Bessemer’s Elliott Robinson on Diversity in Venture Capital

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In the wake of the May 2020 murder of George Floyd, the corporate world was forced to consider its responsibility to communities of color – and one of the most introspective industries to do was venture capital.

Venture capitalists have tried to make strides toward racial equity in recent years, but for many of the industry’s top black investors, the changes have been mostly symbolic. Speaking at the Upfront Summit in downtown Los Angeles on Tuesday, Elliott Robinson, a partner at Bay Area venture capital firm Bessemer Venture Partners, said many venture capitalists chose to bring surface-level changes that did not alter their actual potency. structures.


“There’s a lot of BS diversity in venture capital — there always is,” Robinson said in a conversation with Upfront Ventures partner Kara Nortman.

Eric Robinson at the 2022 Upfront Summit in Los Angeles.

Image courtesy of Upfront Summit

Addressing the predominantly white crowd at the conference, Robinson noted that “fundraising for black people [venture capital fund] managers is half of what it is for non-black managers. So for all [limited partners] in the room, you really have to ask yourself: why? »

Robinson is a board member of a non-profit group VC blackwhich is striving to double the percentage of black investors and venture capital partners by 2024. Yet Blck VC’s goals to achieve these goals still represent only a relatively thin slice of the entire industry : only 6% and 4%, respectively (against 3% previously). and 2% currently).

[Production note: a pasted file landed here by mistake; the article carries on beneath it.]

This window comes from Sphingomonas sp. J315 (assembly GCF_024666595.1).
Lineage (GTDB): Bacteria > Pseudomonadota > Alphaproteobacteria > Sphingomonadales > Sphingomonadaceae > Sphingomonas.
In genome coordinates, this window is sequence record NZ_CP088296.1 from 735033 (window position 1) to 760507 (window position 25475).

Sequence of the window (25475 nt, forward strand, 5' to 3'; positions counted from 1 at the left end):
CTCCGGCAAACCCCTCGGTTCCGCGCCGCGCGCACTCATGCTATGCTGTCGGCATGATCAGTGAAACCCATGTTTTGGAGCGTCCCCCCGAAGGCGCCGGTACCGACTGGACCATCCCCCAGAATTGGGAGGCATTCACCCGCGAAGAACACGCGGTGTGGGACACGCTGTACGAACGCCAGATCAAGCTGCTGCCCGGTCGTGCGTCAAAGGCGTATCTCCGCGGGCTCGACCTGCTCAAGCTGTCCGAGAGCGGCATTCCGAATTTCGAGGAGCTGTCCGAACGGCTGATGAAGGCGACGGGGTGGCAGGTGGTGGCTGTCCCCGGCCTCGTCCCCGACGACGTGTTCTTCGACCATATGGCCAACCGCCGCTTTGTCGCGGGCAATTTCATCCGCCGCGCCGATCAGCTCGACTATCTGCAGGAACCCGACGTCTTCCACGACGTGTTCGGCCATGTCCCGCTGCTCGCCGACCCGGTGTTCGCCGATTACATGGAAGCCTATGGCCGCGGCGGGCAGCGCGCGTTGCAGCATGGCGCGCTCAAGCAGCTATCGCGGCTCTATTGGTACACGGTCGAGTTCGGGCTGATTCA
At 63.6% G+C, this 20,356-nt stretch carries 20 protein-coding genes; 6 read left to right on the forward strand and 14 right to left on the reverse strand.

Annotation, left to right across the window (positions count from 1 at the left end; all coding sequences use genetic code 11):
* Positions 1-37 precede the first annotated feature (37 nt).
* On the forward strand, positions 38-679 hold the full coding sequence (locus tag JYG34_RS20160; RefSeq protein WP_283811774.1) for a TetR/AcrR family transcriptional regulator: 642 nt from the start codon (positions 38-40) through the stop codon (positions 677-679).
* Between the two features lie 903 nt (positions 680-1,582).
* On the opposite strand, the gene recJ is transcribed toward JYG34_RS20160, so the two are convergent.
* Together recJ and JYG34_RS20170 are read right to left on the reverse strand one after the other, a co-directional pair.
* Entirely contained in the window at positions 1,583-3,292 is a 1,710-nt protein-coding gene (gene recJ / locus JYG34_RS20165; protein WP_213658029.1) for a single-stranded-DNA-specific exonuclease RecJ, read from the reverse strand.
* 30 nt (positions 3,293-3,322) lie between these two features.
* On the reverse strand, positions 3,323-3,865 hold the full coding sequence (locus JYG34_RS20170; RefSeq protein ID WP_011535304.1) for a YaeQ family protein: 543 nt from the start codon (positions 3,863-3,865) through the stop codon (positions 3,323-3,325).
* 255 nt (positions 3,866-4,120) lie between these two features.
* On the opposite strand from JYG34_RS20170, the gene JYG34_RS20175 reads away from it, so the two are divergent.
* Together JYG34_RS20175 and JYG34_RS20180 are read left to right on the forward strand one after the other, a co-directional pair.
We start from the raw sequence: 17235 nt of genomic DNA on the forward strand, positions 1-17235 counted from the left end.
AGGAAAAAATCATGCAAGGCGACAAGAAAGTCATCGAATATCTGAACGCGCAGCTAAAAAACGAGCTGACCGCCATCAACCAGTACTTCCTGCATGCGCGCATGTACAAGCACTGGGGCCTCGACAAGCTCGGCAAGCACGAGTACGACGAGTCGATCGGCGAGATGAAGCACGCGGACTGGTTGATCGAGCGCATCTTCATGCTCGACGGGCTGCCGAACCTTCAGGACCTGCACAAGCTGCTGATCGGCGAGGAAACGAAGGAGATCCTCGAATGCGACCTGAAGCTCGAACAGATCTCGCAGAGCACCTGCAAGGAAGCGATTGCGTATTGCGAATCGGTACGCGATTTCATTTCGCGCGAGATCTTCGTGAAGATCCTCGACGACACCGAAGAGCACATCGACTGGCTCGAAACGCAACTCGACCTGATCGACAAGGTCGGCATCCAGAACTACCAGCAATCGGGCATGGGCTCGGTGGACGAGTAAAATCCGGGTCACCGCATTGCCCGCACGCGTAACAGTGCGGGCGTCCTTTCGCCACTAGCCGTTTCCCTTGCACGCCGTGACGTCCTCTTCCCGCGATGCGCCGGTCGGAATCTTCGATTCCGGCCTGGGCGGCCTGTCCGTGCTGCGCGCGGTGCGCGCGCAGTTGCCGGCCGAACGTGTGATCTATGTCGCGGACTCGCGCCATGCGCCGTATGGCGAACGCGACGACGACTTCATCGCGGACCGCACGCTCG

Robinson said that to have more black startup founders — who are still fighting for a disproportionately small percentage of venture capital funds— it is essential that these founders can find support among VCs who represent their same cultural interests. Yet black partners on venture capital funds remain rare, while it is even rarer for a black person to be a limited partner investing in a venture capital fund.

“Ten years ago, many funds decided to change everyone’s title to a partner so that they could [say]’Look at all these female partners and [people of color] they have “- but there is no economy, no authority to write checks,” Robinson explained. “I think there are five black partners who can write a check for more than $10 million in the country,” he added, noting that one of them was partner GV Tyson Clark, who died suddenly Last year.

Robinson said helping change those dynamics in his chosen profession is a key barometer of “what success means to me” as a venture capitalist.

“It’s being the best investor possible so that I can have a very honest conversation with LPs in the room that I admire and respect, but can also level the playing field so that my skin color or the fact that I went to Morehouse College will not affect my ability to invest in the brightest and best founders who will define the next generation of companies,” he said.

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